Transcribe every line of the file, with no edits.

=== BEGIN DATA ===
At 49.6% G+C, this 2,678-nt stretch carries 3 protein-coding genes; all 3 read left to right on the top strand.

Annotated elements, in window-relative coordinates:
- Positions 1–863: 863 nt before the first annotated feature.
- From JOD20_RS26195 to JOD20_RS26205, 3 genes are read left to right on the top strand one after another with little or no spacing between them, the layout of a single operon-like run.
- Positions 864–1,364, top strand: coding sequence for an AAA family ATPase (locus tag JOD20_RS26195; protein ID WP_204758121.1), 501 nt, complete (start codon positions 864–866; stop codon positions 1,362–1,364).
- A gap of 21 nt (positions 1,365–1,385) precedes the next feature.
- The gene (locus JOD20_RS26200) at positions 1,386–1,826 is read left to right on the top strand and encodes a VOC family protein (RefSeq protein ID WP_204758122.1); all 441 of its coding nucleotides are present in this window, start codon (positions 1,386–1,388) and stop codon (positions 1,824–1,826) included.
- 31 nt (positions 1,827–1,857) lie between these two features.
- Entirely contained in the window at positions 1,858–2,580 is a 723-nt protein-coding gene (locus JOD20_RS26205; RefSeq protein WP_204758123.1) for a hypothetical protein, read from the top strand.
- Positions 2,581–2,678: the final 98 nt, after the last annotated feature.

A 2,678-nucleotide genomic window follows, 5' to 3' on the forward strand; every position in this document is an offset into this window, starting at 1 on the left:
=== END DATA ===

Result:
At 49.6% G+C, this 2,678-nt stretch carries 3 protein-coding genes; all 3 read left to right on the top strand.

Annotated elements, in window-relative coordinates:
- Positions 1–863: 863 nt before the first annotated feature.
- From JOD20_RS26195 to JOD20_RS26205, 3 genes are read left to right on the top strand one after another with little or no spacing between them, the layout of a single operon-like run.
- Positions 864–1,364, top strand: coding sequence for an AAA family ATPase (locus tag JOD20_RS26195; protein ID WP_204758121.1), 501 nt, complete (start codon positions 864–866; stop codon positions 1,362–1,364).
- A gap of 21 nt (positions 1,365–1,385) precedes the next feature.
- The gene (locus JOD20_RS26200) at positions 1,386–1,826 is read left to right on the top strand and encodes a VOC family protein (RefSeq protein ID WP_204758122.1); all 441 of its coding nucleotides are present in this window, start codon (positions 1,386–1,388) and stop codon (positions 1,824–1,826) included.
- 31 nt (positions 1,827–1,857) lie between these two features.
- Entirely contained in the window at positions 1,858–2,580 is a 723-nt protein-coding gene (locus JOD20_RS26205; RefSeq protein WP_204758123.1) for a hypothetical protein, read from the top strand.
- Positions 2,581–2,678: the final 98 nt, after the last annotated feature.

A 2,678-nucleotide genomic window follows, 5' to 3' on the forward strand; every position in this document is an offset into this window, starting at 1 on the left: